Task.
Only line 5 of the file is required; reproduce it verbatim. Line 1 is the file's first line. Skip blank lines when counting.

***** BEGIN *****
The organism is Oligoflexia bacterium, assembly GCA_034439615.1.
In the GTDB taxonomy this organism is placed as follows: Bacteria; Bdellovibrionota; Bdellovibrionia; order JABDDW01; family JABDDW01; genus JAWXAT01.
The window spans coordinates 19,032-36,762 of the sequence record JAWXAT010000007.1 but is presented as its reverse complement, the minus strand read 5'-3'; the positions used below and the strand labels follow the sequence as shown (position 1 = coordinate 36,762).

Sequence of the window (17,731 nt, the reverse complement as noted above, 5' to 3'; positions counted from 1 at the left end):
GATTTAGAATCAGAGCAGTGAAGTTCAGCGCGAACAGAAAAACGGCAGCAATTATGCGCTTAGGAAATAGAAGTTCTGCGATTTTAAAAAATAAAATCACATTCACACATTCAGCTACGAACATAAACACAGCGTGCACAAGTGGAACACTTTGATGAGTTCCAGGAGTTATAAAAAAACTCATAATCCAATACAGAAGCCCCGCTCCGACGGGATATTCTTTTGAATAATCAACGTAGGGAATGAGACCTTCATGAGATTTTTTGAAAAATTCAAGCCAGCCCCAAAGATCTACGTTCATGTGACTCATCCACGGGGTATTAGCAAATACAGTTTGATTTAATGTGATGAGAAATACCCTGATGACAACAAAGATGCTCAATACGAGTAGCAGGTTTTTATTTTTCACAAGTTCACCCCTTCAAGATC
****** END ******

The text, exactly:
GATTTAGAATCAGAGCAGTGAAGTTCAGCGCGAACAGAAAAACGGCAGCAATTATGCGCTTAGGAAATAGAAGTTCTGCGATTTTAAAAAATAAAATCACATTCACACATTCAGCTACGAACATAAACACAGCGTGCACAAGTGGAACACTTTGATGAGTTCCAGGAGTTATAAAAAAACTCATAATCCAATACAGAAGCCCCGCTCCGACGGGATATTCTTTTGAATAATCAACGTAGGGAATGAGACCTTCATGAGATTTTTTGAAAAATTCAAGCCAGCCCCAAAGATCTACGTTCATGTGACTCATCCACGGGGTATTAGCAAATACAGTTTGATTTAATGTGATGAGAAATACCCTGATGACAACAAAGATGCTCAATACGAGTAGCAGGTTTTTATTTTTCACAAGTTCACCCCTTCAAGATC